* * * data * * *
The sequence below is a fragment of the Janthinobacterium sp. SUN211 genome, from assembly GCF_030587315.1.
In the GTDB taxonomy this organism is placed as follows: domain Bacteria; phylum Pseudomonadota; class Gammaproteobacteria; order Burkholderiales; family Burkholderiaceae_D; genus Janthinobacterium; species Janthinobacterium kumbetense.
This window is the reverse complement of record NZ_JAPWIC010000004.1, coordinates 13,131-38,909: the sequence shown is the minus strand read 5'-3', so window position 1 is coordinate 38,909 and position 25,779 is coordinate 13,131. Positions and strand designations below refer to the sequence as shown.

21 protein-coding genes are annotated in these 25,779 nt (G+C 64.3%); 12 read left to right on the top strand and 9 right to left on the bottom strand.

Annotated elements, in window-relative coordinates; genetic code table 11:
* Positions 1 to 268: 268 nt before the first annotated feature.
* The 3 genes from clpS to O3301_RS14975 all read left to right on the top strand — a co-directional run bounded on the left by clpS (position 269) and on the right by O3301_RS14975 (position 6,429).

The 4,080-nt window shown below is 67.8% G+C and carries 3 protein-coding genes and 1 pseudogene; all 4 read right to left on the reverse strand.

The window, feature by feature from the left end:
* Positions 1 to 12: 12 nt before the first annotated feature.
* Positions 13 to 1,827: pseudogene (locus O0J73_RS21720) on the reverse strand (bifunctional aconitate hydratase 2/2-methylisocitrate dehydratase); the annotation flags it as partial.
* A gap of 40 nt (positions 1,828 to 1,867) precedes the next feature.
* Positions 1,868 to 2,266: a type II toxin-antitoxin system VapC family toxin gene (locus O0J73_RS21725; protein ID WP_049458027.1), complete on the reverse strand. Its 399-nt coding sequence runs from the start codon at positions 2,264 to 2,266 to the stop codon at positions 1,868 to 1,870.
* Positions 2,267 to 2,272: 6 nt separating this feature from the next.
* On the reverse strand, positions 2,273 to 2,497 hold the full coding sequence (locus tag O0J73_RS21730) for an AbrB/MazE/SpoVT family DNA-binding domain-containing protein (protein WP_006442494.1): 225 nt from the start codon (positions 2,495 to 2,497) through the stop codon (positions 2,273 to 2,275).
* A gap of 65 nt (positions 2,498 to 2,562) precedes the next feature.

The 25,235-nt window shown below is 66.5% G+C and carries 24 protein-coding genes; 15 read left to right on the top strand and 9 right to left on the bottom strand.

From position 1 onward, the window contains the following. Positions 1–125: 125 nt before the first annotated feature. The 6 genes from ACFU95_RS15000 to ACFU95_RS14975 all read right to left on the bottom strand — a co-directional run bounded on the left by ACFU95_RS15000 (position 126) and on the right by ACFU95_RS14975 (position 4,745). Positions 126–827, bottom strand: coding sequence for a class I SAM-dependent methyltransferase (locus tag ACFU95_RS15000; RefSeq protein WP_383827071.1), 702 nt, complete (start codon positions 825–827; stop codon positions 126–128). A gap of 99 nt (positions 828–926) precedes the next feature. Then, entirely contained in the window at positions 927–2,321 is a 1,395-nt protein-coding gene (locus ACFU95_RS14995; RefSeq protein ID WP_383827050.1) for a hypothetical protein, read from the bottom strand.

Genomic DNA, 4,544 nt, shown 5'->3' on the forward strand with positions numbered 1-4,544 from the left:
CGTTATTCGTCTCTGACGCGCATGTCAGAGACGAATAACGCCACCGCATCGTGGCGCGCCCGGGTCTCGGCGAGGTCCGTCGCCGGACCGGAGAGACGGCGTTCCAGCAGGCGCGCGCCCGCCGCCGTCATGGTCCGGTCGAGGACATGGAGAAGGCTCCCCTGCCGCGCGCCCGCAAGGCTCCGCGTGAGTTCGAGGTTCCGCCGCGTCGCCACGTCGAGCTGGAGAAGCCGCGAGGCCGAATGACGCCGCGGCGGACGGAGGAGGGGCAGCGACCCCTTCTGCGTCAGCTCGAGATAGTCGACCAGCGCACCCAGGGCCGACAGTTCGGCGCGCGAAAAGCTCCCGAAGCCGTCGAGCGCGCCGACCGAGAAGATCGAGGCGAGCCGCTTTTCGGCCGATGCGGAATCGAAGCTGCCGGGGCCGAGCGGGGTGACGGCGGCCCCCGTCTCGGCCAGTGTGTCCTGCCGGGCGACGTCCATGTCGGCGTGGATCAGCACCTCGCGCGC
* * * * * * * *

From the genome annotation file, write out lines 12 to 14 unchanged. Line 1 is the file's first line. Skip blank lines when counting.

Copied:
* A gap of 40 nt (positions 1,828 to 1,867) precedes the next feature.
* Positions 1,868 to 2,266: a type II toxin-antitoxin system VapC family toxin gene (locus O0J73_RS21725; protein ID WP_049458027.1), complete on the reverse strand. Its 399-nt coding sequence runs from the start codon at positions 2,264 to 2,266 to the stop codon at positions 1,868 to 1,870.
* Positions 2,267 to 2,272: 6 nt separating this feature from the next.